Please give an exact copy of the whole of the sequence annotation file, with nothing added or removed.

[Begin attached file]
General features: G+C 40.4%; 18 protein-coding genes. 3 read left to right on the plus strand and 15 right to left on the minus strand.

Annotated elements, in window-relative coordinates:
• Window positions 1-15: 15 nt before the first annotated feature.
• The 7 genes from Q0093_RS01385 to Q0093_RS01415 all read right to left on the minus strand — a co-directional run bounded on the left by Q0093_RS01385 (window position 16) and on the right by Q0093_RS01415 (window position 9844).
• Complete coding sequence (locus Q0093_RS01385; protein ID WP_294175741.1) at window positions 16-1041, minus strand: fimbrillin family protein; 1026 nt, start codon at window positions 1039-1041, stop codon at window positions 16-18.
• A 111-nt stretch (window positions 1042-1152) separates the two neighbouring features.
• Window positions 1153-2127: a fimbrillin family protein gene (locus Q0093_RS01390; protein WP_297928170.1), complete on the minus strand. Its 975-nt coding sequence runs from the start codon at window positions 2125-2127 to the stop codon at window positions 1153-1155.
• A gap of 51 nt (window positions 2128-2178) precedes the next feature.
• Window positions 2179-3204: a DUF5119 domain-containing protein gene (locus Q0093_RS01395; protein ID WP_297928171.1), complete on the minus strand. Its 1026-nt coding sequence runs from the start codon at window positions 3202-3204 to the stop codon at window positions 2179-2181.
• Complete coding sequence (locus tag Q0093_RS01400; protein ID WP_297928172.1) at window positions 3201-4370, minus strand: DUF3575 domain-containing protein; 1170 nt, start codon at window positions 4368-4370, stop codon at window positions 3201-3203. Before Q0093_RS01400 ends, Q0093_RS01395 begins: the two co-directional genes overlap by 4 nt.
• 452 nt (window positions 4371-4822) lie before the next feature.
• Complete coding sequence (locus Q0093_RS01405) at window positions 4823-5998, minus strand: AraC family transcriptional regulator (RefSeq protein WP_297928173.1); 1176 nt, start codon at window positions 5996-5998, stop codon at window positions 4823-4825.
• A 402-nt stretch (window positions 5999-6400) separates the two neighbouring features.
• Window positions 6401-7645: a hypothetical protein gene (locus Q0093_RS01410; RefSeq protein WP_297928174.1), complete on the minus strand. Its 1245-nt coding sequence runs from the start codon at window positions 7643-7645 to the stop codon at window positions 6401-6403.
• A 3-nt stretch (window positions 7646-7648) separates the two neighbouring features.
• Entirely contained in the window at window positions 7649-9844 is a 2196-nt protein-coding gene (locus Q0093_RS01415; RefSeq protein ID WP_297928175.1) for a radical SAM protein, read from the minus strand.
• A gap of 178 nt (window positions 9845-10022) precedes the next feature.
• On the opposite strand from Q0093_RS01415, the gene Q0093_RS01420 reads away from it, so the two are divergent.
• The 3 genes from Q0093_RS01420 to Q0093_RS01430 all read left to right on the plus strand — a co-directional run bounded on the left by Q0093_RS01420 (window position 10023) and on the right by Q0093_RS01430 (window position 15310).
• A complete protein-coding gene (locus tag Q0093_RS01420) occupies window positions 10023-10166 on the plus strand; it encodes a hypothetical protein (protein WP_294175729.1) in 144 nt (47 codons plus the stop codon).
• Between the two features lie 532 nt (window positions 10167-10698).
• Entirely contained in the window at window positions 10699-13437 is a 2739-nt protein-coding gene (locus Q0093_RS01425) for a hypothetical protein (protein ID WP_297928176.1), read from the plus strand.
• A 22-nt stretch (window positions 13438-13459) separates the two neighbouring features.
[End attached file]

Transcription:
General features: G+C 40.4%; 18 protein-coding genes. 3 read left to right on the plus strand and 15 right to left on the minus strand.

Annotated elements, in window-relative coordinates:
• Window positions 1-15: 15 nt before the first annotated feature.
• The 7 genes from Q0093_RS01385 to Q0093_RS01415 all read right to left on the minus strand — a co-directional run bounded on the left by Q0093_RS01385 (window position 16) and on the right by Q0093_RS01415 (window position 9844).
• Complete coding sequence (locus Q0093_RS01385; protein ID WP_294175741.1) at window positions 16-1041, minus strand: fimbrillin family protein; 1026 nt, start codon at window positions 1039-1041, stop codon at window positions 16-18.
• A 111-nt stretch (window positions 1042-1152) separates the two neighbouring features.
• Window positions 1153-2127: a fimbrillin family protein gene (locus Q0093_RS01390; protein WP_297928170.1), complete on the minus strand. Its 975-nt coding sequence runs from the start codon at window positions 2125-2127 to the stop codon at window positions 1153-1155.
• A gap of 51 nt (window positions 2128-2178) precedes the next feature.
• Window positions 2179-3204: a DUF5119 domain-containing protein gene (locus Q0093_RS01395; protein ID WP_297928171.1), complete on the minus strand. Its 1026-nt coding sequence runs from the start codon at window positions 3202-3204 to the stop codon at window positions 2179-2181.
• Complete coding sequence (locus tag Q0093_RS01400; protein ID WP_297928172.1) at window positions 3201-4370, minus strand: DUF3575 domain-containing protein; 1170 nt, start codon at window positions 4368-4370, stop codon at window positions 3201-3203. Before Q0093_RS01400 ends, Q0093_RS01395 begins: the two co-directional genes overlap by 4 nt.
• 452 nt (window positions 4371-4822) lie before the next feature.
• Complete coding sequence (locus Q0093_RS01405) at window positions 4823-5998, minus strand: AraC family transcriptional regulator (RefSeq protein WP_297928173.1); 1176 nt, start codon at window positions 5996-5998, stop codon at window positions 4823-4825.
• A 402-nt stretch (window positions 5999-6400) separates the two neighbouring features.
• Window positions 6401-7645: a hypothetical protein gene (locus Q0093_RS01410; RefSeq protein WP_297928174.1), complete on the minus strand. Its 1245-nt coding sequence runs from the start codon at window positions 7643-7645 to the stop codon at window positions 6401-6403.
• A 3-nt stretch (window positions 7646-7648) separates the two neighbouring features.
• Entirely contained in the window at window positions 7649-9844 is a 2196-nt protein-coding gene (locus Q0093_RS01415; RefSeq protein ID WP_297928175.1) for a radical SAM protein, read from the minus strand.
• A gap of 178 nt (window positions 9845-10022) precedes the next feature.
• On the opposite strand from Q0093_RS01415, the gene Q0093_RS01420 reads away from it, so the two are divergent.
• The 3 genes from Q0093_RS01420 to Q0093_RS01430 all read left to right on the plus strand — a co-directional run bounded on the left by Q0093_RS01420 (window position 10023) and on the right by Q0093_RS01430 (window position 15310).
• A complete protein-coding gene (locus tag Q0093_RS01420) occupies window positions 10023-10166 on the plus strand; it encodes a hypothetical protein (protein WP_294175729.1) in 144 nt (47 codons plus the stop codon).
• Between the two features lie 532 nt (window positions 10167-10698).
• Entirely contained in the window at window positions 10699-13437 is a 2739-nt protein-coding gene (locus Q0093_RS01425) for a hypothetical protein (protein ID WP_297928176.1), read from the plus strand.
• A 22-nt stretch (window positions 13438-13459) separates the two neighbouring features.